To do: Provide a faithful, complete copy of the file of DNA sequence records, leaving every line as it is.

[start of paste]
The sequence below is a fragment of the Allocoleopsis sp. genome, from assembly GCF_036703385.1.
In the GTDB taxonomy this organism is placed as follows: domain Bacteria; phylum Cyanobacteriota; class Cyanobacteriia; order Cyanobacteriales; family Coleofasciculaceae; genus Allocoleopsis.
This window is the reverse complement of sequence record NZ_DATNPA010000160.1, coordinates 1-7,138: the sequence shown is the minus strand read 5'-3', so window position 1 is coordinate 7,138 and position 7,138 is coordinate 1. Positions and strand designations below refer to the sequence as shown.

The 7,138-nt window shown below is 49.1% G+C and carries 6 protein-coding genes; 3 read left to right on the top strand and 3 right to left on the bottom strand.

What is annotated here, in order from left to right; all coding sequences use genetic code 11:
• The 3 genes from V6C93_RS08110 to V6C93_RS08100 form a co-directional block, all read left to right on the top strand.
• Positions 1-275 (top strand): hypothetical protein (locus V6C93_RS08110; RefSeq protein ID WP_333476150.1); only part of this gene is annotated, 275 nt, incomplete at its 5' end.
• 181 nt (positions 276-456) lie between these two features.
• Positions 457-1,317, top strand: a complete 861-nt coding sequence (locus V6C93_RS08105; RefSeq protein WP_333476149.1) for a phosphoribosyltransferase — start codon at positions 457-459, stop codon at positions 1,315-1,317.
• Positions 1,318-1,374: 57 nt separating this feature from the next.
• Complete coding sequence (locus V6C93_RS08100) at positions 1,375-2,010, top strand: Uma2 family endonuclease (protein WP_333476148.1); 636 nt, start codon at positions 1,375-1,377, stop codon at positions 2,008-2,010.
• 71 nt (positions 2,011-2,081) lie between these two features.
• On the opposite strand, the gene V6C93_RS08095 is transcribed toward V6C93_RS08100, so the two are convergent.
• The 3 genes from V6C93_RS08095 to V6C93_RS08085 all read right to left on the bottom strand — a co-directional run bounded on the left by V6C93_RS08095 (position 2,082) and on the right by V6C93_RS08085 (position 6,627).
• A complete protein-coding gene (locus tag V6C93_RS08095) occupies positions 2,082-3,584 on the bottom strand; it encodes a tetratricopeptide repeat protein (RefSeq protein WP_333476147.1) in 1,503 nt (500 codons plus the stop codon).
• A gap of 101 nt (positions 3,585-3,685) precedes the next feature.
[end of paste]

The sequence below is a fragment of the Allocoleopsis sp. genome, from assembly GCF_036703385.1.
In the GTDB taxonomy this organism is placed as follows: domain Bacteria; phylum Cyanobacteriota; class Cyanobacteriia; order Cyanobacteriales; family Coleofasciculaceae; genus Allocoleopsis.
This window is the reverse complement of sequence record NZ_DATNPA010000160.1, coordinates 1-7,138: the sequence shown is the minus strand read 5'-3', so window position 1 is coordinate 7,138 and position 7,138 is coordinate 1. Positions and strand designations below refer to the sequence as shown.

The 7,138-nt window shown below is 49.1% G+C and carries 6 protein-coding genes; 3 read left to right on the top strand and 3 right to left on the bottom strand.

What is annotated here, in order from left to right; all coding sequences use genetic code 11:
• The 3 genes from V6C93_RS08110 to V6C93_RS08100 form a co-directional block, all read left to right on the top strand.
• Positions 1-275 (top strand): hypothetical protein (locus V6C93_RS08110; RefSeq protein ID WP_333476150.1); only part of this gene is annotated, 275 nt, incomplete at its 5' end.
• 181 nt (positions 276-456) lie between these two features.
• Positions 457-1,317, top strand: a complete 861-nt coding sequence (locus V6C93_RS08105; RefSeq protein WP_333476149.1) for a phosphoribosyltransferase — start codon at positions 457-459, stop codon at positions 1,315-1,317.
• Positions 1,318-1,374: 57 nt separating this feature from the next.
• Complete coding sequence (locus V6C93_RS08100) at positions 1,375-2,010, top strand: Uma2 family endonuclease (protein WP_333476148.1); 636 nt, start codon at positions 1,375-1,377, stop codon at positions 2,008-2,010.
• 71 nt (positions 2,011-2,081) lie between these two features.
• On the opposite strand, the gene V6C93_RS08095 is transcribed toward V6C93_RS08100, so the two are convergent.
• The 3 genes from V6C93_RS08095 to V6C93_RS08085 all read right to left on the bottom strand — a co-directional run bounded on the left by V6C93_RS08095 (position 2,082) and on the right by V6C93_RS08085 (position 6,627).
• A complete protein-coding gene (locus tag V6C93_RS08095) occupies positions 2,082-3,584 on the bottom strand; it encodes a tetratricopeptide repeat protein (RefSeq protein WP_333476147.1) in 1,503 nt (500 codons plus the stop codon).
• A gap of 101 nt (positions 3,585-3,685) precedes the next feature.